9. Mr. Nain, however, vehemently contended that the earlier decisions of this Court in Shri Sidheshwar Pandit and Rustomjee Sorabji's case did not take into account the wording of Section 3 of the Bombay City Civil Court Act, 1948. According to the learned counsel the jurisdiction of the City Civil Court is restricted by Section 3 of the Act 'to receive, try and dispose of all suits and other proceedings of a civil nature not exceeding ten thousand rupees in value and arising within the Greater Bombay' except the kind of suits or proceedings which are enumerated in Clauses (a) to (d). Admittedly, as a result of the exercise of the power under Section 4 of the Act by the State Government, the pecuniary jurisdiction of the Bombay City Civil Court has been extended to suits of the value not exceeding Rs. 25,000. What is therefore contended is that the jurisdiction of the city Civil Court is restricted to suits or other proceedings of a civil nature not exceeding Rs. 25,000 and since the execution proceedings were proceedings of a civil nature, the subject-matter of which was valued at more than Rs. 25,000 by the very terms of the section of the Act, the execution proceedings could not be entertained by the City Civil Court. It is no doubt true that Section 3 of the Act sets out the pecuniary jurisdiction of the. City Civil Court. It is however well established that it is the valuation of the claim in the plaint which determines the pecuniary jurisdiction of the Court and if a suit is properly filed in a Court of competent jurisdiction, there is no bar to prevent the Court from passing in that suit a decree for an amount in excess of its pecuniary jurisdiction,. As pointed out by Patkar J. in Ishwarappa v. Dhanji AIR Bom. 111 : 34 Bom. L.R. 44 the jurisdiction of the Court is determined by the valuation in the plaint and not by the result of the decree whatever it might turn out to be. In Mt. Urehan Kuer v. Mt. Kabwtri : AIR1934Pat204 a Full Bench of the Patna High Court, accepting the view of this Court in Ambadas v. Vishnu : AIR1927Bom83 has held that the pecuniary jurisdiction of the civil Court is ordinarily governed by the value stated by the plaintiff in his plaint and such jurisdiction is not ousted by the Court ultimately finding that a decree for a sura exceeding the limits of pecuniary jurisdiction of the Court should be given to the plaintiff. Thus the competence of the Court to which the decree has been, transferred for execution will have to be determined with reference to the valuation of the suit in which the decree was passed and not with reference to amount for which the decree sought to be executed has been passed. If this is the principle then merely because the jurisdiction of the City Court in respect of matters instituted before it is restricted to Rs. 25,000 its competency to entertain a proceeding as a transferee Court for the purpose of execution of the decree in excess of Rs. 25,000 will not be affected if the claim in the suit will not exceed Rs. 25,000. It is not disputed that the valuation of the claim in the suit in which the decree which is transferred was passed was less than Rs. 25,000. It must, therefore, be held that the learned Judge was in error in declining to proceed with the execution proceeding. In view of the fact that the earlier decisions of this Court are binding on me, I do not consider it necessary to deal with the Allahabad view on which the learned Judge has founded his decision.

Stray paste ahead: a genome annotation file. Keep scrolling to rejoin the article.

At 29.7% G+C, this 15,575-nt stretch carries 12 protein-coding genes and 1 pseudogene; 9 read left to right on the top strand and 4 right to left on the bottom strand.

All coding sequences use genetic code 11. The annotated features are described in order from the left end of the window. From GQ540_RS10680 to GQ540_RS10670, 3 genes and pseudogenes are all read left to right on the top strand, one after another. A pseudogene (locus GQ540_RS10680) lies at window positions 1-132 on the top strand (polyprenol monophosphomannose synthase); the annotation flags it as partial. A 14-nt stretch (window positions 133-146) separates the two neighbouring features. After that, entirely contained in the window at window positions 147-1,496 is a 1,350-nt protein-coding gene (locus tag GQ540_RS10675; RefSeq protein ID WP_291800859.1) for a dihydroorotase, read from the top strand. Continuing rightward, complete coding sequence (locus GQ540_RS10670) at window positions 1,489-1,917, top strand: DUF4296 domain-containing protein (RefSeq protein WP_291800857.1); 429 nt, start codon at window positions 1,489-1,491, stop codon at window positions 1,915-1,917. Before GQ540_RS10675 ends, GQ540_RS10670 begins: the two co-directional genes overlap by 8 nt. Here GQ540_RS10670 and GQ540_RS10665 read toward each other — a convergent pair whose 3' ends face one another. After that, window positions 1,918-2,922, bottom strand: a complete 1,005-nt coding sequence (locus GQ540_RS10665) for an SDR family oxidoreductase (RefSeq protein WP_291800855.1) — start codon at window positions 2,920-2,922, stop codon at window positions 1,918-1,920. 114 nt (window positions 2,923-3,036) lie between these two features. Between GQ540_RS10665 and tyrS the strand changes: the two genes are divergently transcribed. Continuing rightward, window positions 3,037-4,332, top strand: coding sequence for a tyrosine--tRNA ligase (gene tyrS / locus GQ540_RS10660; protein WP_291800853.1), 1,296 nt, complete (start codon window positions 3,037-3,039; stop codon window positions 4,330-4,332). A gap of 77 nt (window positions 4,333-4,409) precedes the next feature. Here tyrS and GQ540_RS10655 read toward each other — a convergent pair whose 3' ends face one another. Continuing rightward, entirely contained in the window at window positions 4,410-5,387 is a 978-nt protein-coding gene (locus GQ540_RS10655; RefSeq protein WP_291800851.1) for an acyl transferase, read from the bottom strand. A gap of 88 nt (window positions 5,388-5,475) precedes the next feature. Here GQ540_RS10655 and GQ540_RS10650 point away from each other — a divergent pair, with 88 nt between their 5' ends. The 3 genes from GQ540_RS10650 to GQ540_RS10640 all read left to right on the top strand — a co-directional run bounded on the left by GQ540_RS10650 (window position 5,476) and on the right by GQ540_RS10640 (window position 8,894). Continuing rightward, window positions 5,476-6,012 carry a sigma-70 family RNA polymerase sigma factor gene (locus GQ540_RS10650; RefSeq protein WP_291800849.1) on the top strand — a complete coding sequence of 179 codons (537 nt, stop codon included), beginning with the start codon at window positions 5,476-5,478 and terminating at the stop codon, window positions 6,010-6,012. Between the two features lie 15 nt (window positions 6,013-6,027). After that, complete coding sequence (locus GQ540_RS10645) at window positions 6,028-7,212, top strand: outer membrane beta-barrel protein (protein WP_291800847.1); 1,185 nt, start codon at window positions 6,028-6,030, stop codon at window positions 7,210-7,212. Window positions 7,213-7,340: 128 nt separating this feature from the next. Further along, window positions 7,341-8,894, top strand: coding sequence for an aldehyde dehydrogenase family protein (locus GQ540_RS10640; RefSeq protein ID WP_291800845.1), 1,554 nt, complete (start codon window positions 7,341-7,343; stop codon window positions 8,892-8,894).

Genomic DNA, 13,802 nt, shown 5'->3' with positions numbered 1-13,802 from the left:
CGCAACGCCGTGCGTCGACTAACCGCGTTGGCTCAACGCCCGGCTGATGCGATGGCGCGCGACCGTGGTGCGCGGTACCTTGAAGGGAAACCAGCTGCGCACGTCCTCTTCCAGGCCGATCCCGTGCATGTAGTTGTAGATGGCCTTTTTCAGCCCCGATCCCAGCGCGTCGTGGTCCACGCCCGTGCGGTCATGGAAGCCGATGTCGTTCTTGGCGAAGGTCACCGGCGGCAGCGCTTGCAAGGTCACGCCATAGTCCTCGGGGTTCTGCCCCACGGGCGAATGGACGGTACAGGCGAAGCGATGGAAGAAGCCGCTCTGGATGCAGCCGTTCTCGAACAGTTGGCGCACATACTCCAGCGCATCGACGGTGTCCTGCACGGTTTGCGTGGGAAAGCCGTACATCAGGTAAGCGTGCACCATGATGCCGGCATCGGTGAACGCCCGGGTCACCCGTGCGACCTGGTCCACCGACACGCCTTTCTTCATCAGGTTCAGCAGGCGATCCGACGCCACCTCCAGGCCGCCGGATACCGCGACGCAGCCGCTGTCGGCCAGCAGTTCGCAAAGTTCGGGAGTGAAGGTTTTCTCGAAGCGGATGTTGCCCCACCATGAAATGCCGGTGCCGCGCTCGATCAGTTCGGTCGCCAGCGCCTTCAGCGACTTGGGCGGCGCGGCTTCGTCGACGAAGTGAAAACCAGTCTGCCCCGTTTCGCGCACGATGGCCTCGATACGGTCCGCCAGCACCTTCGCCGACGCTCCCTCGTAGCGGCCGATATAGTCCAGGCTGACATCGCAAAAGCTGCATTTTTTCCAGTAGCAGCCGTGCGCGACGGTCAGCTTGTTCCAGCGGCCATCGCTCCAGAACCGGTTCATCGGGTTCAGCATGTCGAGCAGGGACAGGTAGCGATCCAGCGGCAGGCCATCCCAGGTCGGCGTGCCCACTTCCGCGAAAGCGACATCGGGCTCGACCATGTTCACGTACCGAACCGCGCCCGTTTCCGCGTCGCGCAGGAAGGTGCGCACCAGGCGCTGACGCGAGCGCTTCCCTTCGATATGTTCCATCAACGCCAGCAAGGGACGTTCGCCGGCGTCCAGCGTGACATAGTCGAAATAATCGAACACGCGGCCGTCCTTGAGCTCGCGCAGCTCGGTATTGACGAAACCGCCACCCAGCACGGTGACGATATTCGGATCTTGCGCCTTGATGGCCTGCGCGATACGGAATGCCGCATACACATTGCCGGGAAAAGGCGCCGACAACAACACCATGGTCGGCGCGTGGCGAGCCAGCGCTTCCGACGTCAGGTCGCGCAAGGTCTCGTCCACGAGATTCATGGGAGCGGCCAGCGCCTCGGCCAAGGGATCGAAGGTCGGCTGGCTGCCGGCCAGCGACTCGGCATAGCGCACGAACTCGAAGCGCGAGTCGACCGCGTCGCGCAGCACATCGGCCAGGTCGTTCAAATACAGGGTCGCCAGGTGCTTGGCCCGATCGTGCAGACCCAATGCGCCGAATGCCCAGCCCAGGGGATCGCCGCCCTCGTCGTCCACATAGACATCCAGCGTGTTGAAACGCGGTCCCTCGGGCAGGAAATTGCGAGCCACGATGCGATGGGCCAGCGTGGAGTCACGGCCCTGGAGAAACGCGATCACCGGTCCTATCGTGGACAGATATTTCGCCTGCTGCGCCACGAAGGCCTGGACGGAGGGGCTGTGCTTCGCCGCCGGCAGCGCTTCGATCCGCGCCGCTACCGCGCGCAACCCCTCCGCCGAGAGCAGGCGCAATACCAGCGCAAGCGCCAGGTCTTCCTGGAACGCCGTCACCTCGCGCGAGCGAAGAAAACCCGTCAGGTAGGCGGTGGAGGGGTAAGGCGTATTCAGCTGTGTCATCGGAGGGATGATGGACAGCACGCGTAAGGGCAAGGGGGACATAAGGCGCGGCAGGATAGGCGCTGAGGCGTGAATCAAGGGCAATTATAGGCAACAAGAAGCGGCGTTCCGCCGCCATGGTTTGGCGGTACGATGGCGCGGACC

10. In the result, the appeal is allowed, the order of the City Civil Court rejecting the execution, application is set aside and the City Civil Court is directed to decide the execution application in accordance with law. The appellant will get his costs from the respondents.